WIPO Arbitration and Mediation Center
ADMINISTRATIVE PANEL DECISION
Weby.Slovenska.SK spol. s r.o. v. Ivan Pekarovic/Tripsoft
Case No. D2005-1058
1. The Parties
The Complainant is Weby.Slovenska.SK spol. s r.o., Zvolen, Slovakia, represented by Ivan Belicka, Slovakia.
The Respondent is Ivan Pekarovic/Tripsoft, Trnava, Slovakia, unrepresented.
2. The Domain Names and Registrar
The disputed domain names <webyslovakia.com> and <webyslovenska.com> are registered with Go Daddy Software.
3. Procedural History
The Complaint was filed with the WIPO Arbitration and Mediation Center (the “Center”) on October 6, 2005. On October 6, 2005, the Center transmitted by email to Go Daddy Software a request for registrar verification in connection with the domain names at issue. On October 7, 2005, Go Daddy Software transmitted by email to the Center its verification response confirming that the Respondent is listed as the registrant and providing the contact details for the administrative, billing, and technical contact. In response to a notification by the Center that the Complaint was administratively deficient, the Complainant filed an amendment to the Complaint on October 31, 2005. The Center verified that the Complaint, together with the amendment to the Complaint, satisfied the formal requirements of the Uniform Domain Name Dispute Resolution Policy (the “Policy”), the Rules for Uniform Domain Name Dispute Resolution Policy (the “Rules”), and the WIPO Supplemental Rules for Uniform Domain Name Dispute Resolution Policy (the “Supplemental Rules”).
In accordance with the Rules, paragraphs 2(a) and 4(a), the Center formally notified the Respondent of the Complaint, and the proceedings commenced November 4, 2005. In accordance with the Rules, paragraph 5(a), the due date for Response November 24, 2005. The Response was filed with the Center November 22, 2005.
The Center appointed Peter G. Nitter, Ladislav Jakl and David E. Sorkin as panelists in this matter on December 21, 2005. The Panel finds that it was properly constituted. Each member of the Panel has submitted the Statement of Acceptance and Declaration of Impartiality and Independence, as required by the Center to ensure compliance with the Rules, paragraph 7.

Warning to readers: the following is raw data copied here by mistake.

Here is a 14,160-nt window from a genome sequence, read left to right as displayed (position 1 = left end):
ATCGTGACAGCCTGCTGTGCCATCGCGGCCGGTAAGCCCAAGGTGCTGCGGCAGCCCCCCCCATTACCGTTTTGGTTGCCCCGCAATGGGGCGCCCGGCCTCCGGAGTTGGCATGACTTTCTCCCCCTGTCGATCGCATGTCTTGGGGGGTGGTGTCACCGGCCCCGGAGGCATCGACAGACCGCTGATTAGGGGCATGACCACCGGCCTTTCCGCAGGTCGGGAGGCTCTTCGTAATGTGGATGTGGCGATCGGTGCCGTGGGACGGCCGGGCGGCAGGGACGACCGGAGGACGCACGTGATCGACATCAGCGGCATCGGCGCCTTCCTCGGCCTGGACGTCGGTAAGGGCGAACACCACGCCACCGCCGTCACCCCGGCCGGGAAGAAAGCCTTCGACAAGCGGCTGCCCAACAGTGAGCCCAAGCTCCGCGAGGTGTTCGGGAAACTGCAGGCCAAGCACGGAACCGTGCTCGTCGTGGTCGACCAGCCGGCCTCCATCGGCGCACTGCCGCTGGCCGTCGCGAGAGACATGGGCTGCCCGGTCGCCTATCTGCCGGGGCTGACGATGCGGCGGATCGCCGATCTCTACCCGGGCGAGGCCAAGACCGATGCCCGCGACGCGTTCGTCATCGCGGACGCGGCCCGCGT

4. Factual Background
The Respondent registered the domain <webyslovakia.com> on March 5, 2005, and the domain <webyslovenska.com> on April 22, 2005.
The Complainant is the owner of the Slovak trademark “weby.slovenska.sk” reg. No. 203156. This trademark was registered in June 2003.
The trademark is registered for the following classes: 35, 36, 37, 38, 41 and 42.
5. Parties’ Contentions
In addition to the trademark WEBY.SLOVENSKA.SK the Complainant is the holder of the domain name <weby.slovenska.sk>, which is a sub-domain of “www.slovenska.sk”.
The Complainant also uses the name “weby.slovenska.sk” as an unregistered name.
From a phonetic, semantic and visual aspect the names “webyslovneska.com” and “weby.slovenska.sk” are identical because the only difference is the dot after the word “weby”.
The use of the trademark of the Complainant is connected with the use of the disputed domain names.
Both Complainant and Respondent are companies which operates in the field of web-space providing, registration and administration of the domains for their clients.
The market of both companies’ clients represents customer with adequate English language knowledge, who might believe that “webyslovakia” is just an English version of “weby.slovenska”.
The Slovak word “weby slovenska” can be translated to English language as “websites of Slovakia”.
The present trade name of the Complainant is identical with the disputed domains. Complainant’s trade name was registered in March 2001 when the company was founded.
The Respondent registered the domains at issue, for the purpose of taking advantage of the goodwill of the Complainant or for the purpose of selling the disputed domains to the Complainant and has no legitimate rights to the domain names.
The Respondent tries to take advantage of misspellings of the domain name of the Complainant where the consumers forget to use dot after the word “weby”, and thereafter are immediately redirected to websites of the Respondent.
The addition of “.com” in the domain names has no distinguishing capacity.
The registration and use of the domain names violates Complainant’s trademark rights.
The Respondent had many other options but by the registration of the domains he prospers mainly from mistakes of consumers.
Complainant notified the Respondent of the illegitimate domain name use in a letter dated May 9, 2005, and demanded Respondent to settle the situation.
The Respondent did not cease from the use of the domains, and with a letter dated June 9, 2005, the Respondent informed the Complainant that the use of the domain names would not cease, but that Respondent was willing to sell them for a price and conditions determined by Respondent.